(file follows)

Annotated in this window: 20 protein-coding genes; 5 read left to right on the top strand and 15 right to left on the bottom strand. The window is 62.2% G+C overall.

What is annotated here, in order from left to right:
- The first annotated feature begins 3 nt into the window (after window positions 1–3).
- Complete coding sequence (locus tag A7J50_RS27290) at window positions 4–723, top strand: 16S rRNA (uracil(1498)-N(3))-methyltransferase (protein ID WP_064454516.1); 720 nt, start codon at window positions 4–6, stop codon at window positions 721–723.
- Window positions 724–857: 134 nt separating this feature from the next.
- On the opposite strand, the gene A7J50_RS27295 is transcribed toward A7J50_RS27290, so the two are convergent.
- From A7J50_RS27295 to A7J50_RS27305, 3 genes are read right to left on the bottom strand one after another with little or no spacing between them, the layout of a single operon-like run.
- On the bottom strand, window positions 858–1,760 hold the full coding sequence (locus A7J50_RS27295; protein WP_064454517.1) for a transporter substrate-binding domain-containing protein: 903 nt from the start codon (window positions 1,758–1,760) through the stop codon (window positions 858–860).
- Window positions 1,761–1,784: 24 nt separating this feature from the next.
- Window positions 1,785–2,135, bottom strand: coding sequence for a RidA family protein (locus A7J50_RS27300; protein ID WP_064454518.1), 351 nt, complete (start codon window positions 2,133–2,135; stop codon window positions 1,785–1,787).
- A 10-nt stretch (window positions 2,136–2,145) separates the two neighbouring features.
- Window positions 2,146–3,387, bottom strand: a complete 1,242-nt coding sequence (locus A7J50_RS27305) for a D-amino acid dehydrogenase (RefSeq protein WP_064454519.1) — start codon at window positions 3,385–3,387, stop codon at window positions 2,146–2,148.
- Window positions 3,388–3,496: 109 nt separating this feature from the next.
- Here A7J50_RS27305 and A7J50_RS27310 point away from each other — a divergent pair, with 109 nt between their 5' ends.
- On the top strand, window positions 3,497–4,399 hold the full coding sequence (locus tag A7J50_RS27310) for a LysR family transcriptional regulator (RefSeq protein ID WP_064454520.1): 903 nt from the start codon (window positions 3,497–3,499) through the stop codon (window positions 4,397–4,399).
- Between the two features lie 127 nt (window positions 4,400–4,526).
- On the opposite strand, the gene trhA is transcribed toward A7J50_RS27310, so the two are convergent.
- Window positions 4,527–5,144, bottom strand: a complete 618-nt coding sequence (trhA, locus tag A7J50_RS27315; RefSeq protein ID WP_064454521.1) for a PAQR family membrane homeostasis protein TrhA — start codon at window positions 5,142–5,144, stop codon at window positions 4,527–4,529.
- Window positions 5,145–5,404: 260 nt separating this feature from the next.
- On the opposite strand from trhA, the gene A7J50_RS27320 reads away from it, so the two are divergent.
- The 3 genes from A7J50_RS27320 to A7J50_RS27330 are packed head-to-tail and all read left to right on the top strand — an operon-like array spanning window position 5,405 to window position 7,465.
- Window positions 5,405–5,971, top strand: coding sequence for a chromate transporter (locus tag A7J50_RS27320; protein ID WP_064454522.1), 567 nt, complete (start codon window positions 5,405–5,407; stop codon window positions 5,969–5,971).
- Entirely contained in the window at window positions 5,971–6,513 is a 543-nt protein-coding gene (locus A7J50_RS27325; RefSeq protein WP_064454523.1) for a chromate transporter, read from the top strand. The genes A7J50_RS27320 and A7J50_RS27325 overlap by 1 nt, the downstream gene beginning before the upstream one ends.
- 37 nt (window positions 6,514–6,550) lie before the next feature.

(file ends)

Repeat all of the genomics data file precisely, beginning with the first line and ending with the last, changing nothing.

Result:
Annotated in this window: 20 protein-coding genes; 5 read left to right on the top strand and 15 right to left on the bottom strand. The window is 62.2% G+C overall.

What is annotated here, in order from left to right:
- The first annotated feature begins 3 nt into the window (after window positions 1–3).
- Complete coding sequence (locus tag A7J50_RS27290) at window positions 4–723, top strand: 16S rRNA (uracil(1498)-N(3))-methyltransferase (protein ID WP_064454516.1); 720 nt, start codon at window positions 4–6, stop codon at window positions 721–723.
- Window positions 724–857: 134 nt separating this feature from the next.
- On the opposite strand, the gene A7J50_RS27295 is transcribed toward A7J50_RS27290, so the two are convergent.
- From A7J50_RS27295 to A7J50_RS27305, 3 genes are read right to left on the bottom strand one after another with little or no spacing between them, the layout of a single operon-like run.
- On the bottom strand, window positions 858–1,760 hold the full coding sequence (locus A7J50_RS27295; protein WP_064454517.1) for a transporter substrate-binding domain-containing protein: 903 nt from the start codon (window positions 1,758–1,760) through the stop codon (window positions 858–860).
- Window positions 1,761–1,784: 24 nt separating this feature from the next.
- Window positions 1,785–2,135, bottom strand: coding sequence for a RidA family protein (locus A7J50_RS27300; protein ID WP_064454518.1), 351 nt, complete (start codon window positions 2,133–2,135; stop codon window positions 1,785–1,787).
- A 10-nt stretch (window positions 2,136–2,145) separates the two neighbouring features.
- Window positions 2,146–3,387, bottom strand: a complete 1,242-nt coding sequence (locus A7J50_RS27305) for a D-amino acid dehydrogenase (RefSeq protein WP_064454519.1) — start codon at window positions 3,385–3,387, stop codon at window positions 2,146–2,148.
- Window positions 3,388–3,496: 109 nt separating this feature from the next.
- Here A7J50_RS27305 and A7J50_RS27310 point away from each other — a divergent pair, with 109 nt between their 5' ends.
- On the top strand, window positions 3,497–4,399 hold the full coding sequence (locus tag A7J50_RS27310) for a LysR family transcriptional regulator (RefSeq protein ID WP_064454520.1): 903 nt from the start codon (window positions 3,497–3,499) through the stop codon (window positions 4,397–4,399).
- Between the two features lie 127 nt (window positions 4,400–4,526).
- On the opposite strand, the gene trhA is transcribed toward A7J50_RS27310, so the two are convergent.
- Window positions 4,527–5,144, bottom strand: a complete 618-nt coding sequence (trhA, locus tag A7J50_RS27315; RefSeq protein ID WP_064454521.1) for a PAQR family membrane homeostasis protein TrhA — start codon at window positions 5,142–5,144, stop codon at window positions 4,527–4,529.
- Window positions 5,145–5,404: 260 nt separating this feature from the next.
- On the opposite strand from trhA, the gene A7J50_RS27320 reads away from it, so the two are divergent.
- The 3 genes from A7J50_RS27320 to A7J50_RS27330 are packed head-to-tail and all read left to right on the top strand — an operon-like array spanning window position 5,405 to window position 7,465.
- Window positions 5,405–5,971, top strand: coding sequence for a chromate transporter (locus tag A7J50_RS27320; protein ID WP_064454522.1), 567 nt, complete (start codon window positions 5,405–5,407; stop codon window positions 5,969–5,971).
- Entirely contained in the window at window positions 5,971–6,513 is a 543-nt protein-coding gene (locus A7J50_RS27325; RefSeq protein WP_064454523.1) for a chromate transporter, read from the top strand. The genes A7J50_RS27320 and A7J50_RS27325 overlap by 1 nt, the downstream gene beginning before the upstream one ends.
- 37 nt (window positions 6,514–6,550) lie before the next feature.